Trump seeks to shrink Cabinet agency budgets by 5 percent

WASHINGTON (Reuters) – U.S. President Donald Trump, faced with a budget deficit that hit a six-year high, on Wednesday called on his Cabinet secretaries to cut their budgets by 5 percent.

U.S. President Donald Trump walks to Marine One as he departs for Ohio from the South Lawn of the White House in Washington, U.S., October 12, 2018. REUTERS/Joshua Roberts

“I’d like you all to come back with a 5 percent cut, and I think if you do more than that, we will be very happy. There are some people sitting at the table … that can really do substantially more than that,” Trump told his Cabinet secretaries at a meeting attended by reporters.

“Get rid of the fat, get rid of the waste,” Trump said.

Earlier on Wednesday, he told reporters the budget cuts were for next year.

Trump said he would consider exemptions, although he did not specify what those would be. He suggested he would ask Cabinet secretaries for further cuts next year.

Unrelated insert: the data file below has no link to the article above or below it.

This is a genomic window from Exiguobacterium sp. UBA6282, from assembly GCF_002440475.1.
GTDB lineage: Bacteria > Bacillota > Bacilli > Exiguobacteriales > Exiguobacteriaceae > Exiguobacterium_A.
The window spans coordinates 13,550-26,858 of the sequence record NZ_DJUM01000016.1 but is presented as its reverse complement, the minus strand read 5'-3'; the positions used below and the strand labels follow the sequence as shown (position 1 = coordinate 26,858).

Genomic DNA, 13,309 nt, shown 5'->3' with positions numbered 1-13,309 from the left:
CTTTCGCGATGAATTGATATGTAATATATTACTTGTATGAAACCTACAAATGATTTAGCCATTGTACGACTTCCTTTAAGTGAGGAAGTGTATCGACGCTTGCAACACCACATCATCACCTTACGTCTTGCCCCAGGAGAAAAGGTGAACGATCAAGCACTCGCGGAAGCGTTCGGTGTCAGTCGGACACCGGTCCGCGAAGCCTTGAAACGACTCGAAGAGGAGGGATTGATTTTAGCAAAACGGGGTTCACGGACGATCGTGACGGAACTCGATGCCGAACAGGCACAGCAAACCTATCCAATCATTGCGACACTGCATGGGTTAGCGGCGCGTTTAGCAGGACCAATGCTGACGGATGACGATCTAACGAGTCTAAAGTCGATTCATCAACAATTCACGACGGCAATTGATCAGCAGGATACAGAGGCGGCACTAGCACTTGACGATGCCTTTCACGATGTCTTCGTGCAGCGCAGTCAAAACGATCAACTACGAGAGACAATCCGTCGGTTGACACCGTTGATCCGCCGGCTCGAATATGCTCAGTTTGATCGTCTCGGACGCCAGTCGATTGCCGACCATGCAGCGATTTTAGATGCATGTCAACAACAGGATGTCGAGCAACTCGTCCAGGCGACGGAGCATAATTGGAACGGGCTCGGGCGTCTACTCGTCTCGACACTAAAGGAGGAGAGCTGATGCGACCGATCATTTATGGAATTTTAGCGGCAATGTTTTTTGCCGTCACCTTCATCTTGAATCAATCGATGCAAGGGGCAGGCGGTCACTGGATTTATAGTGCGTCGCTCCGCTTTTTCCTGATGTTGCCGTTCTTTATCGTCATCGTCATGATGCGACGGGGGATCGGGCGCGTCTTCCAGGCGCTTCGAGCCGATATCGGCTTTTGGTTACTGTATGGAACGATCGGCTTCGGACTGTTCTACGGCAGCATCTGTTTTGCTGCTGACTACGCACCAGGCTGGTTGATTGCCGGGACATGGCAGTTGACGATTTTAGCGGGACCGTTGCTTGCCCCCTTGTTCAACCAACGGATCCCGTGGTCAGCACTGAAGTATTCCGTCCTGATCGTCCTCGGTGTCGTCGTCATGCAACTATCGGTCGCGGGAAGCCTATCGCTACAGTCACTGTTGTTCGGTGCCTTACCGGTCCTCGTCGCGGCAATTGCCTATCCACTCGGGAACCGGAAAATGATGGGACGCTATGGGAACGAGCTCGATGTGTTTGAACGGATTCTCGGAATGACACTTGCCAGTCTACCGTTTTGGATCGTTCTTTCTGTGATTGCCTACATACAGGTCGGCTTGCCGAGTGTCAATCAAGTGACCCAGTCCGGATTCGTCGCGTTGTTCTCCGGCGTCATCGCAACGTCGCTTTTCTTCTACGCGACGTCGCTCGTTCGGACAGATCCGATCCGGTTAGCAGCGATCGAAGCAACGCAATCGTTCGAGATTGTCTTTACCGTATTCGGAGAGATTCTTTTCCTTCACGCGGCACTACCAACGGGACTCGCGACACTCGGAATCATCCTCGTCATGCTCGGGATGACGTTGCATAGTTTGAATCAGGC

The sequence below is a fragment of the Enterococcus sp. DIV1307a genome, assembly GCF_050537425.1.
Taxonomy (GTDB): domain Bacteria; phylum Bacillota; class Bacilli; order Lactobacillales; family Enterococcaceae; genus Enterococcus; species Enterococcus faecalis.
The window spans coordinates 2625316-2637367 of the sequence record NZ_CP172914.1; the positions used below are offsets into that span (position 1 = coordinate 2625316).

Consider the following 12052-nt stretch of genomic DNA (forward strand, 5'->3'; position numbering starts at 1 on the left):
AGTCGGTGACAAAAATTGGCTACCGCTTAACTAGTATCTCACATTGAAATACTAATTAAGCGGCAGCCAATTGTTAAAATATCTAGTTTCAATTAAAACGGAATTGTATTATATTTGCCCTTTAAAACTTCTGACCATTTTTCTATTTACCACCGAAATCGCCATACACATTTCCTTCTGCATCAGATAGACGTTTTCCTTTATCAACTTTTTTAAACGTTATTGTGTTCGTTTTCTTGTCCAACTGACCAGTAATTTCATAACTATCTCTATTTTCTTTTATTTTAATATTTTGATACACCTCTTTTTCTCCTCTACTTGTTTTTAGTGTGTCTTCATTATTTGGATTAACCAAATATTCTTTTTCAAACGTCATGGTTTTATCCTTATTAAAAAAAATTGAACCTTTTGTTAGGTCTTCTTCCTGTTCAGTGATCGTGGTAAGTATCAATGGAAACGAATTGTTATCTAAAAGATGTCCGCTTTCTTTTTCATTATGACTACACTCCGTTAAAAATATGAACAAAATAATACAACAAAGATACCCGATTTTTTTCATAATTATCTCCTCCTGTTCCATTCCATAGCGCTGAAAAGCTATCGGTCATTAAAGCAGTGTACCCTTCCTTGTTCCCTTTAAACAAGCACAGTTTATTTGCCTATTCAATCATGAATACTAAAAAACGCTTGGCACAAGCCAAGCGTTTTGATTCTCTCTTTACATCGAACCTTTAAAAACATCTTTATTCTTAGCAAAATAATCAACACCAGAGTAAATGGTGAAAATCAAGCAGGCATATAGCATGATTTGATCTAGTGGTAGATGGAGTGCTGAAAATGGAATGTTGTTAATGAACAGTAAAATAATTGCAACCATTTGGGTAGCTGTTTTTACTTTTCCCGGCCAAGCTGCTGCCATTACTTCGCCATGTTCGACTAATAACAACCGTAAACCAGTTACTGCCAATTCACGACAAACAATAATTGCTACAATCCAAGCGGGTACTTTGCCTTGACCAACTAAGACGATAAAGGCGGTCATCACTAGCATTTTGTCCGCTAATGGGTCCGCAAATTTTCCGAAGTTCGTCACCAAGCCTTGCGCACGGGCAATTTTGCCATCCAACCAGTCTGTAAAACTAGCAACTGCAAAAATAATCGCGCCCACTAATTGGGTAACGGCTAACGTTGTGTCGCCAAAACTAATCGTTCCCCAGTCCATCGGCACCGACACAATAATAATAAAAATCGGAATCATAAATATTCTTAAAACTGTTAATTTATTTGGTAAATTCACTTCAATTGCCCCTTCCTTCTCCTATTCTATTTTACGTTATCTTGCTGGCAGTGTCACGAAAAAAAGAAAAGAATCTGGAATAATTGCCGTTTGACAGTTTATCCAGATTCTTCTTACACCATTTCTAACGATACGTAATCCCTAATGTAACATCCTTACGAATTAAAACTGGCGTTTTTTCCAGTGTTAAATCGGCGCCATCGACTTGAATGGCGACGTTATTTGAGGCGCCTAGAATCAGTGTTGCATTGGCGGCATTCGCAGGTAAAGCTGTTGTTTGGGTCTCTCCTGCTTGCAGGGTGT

As a candidate in the 2016 presidential election, Trump pledged to slash government spending and regulation, and many fellow Republicans going into Nov. 6 congressional elections have picked up the theme in their own campaign promises.

The Trump administration has indeed slashed regulations since taking office last year.

But the U.S. government ended the 2018 fiscal year with a $779 billion deficit, according to data released on Monday by the Treasury Department, as Republican-led tax cuts squeezed revenues.

Economists generally expected the corporate and individual tax cuts, which were signed into law late last year, to balloon the government’s deficit.

The deficit also widened because of more spending on interest payments on the national debt. Borrowing has increased, partly to make up for the relatively slow growth in tax revenues.

Spending on the military also spiked over the past year. Trump said on Wednesday he would propose a military budget of about $700 billion.

However, several Republicans, including Trump, have blamed the yawning deficit on other government spending and social programs.

Reporting by Steve Holland; Writing by Lisa Lambert and Makini Brice; editing by Bill Berkrot and Jonathan Oatis

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